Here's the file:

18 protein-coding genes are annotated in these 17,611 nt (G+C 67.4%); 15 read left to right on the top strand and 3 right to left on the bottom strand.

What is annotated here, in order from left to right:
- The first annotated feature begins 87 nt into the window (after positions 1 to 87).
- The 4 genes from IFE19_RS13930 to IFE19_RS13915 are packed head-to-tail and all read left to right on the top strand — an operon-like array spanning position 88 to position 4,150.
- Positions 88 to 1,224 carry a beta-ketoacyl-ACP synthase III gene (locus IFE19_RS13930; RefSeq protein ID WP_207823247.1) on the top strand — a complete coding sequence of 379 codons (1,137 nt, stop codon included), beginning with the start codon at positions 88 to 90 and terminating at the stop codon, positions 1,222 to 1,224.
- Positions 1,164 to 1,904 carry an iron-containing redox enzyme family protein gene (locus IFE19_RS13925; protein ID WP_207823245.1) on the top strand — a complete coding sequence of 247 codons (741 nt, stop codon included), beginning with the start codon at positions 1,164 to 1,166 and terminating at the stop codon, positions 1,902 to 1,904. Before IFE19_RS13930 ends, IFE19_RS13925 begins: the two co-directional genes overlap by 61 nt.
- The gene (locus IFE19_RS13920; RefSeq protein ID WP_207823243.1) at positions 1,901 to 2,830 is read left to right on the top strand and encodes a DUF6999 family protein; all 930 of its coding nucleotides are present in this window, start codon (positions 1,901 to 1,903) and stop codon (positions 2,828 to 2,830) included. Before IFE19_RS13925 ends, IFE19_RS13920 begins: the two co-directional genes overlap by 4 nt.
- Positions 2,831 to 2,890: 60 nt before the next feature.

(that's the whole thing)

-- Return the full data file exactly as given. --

18 protein-coding genes are annotated in these 17,611 nt (G+C 67.4%); 15 read left to right on the top strand and 3 right to left on the bottom strand.

What is annotated here, in order from left to right:
- The first annotated feature begins 87 nt into the window (after positions 1 to 87).
- The 4 genes from IFE19_RS13930 to IFE19_RS13915 are packed head-to-tail and all read left to right on the top strand — an operon-like array spanning position 88 to position 4,150.
- Positions 88 to 1,224 carry a beta-ketoacyl-ACP synthase III gene (locus IFE19_RS13930; RefSeq protein ID WP_207823247.1) on the top strand — a complete coding sequence of 379 codons (1,137 nt, stop codon included), beginning with the start codon at positions 88 to 90 and terminating at the stop codon, positions 1,222 to 1,224.
- Positions 1,164 to 1,904 carry an iron-containing redox enzyme family protein gene (locus IFE19_RS13925; protein ID WP_207823245.1) on the top strand — a complete coding sequence of 247 codons (741 nt, stop codon included), beginning with the start codon at positions 1,164 to 1,166 and terminating at the stop codon, positions 1,902 to 1,904. Before IFE19_RS13930 ends, IFE19_RS13925 begins: the two co-directional genes overlap by 61 nt.
- The gene (locus IFE19_RS13920; RefSeq protein ID WP_207823243.1) at positions 1,901 to 2,830 is read left to right on the top strand and encodes a DUF6999 family protein; all 930 of its coding nucleotides are present in this window, start codon (positions 1,901 to 1,903) and stop codon (positions 2,828 to 2,830) included. Before IFE19_RS13925 ends, IFE19_RS13920 begins: the two co-directional genes overlap by 4 nt.
- Positions 2,831 to 2,890: 60 nt before the next feature.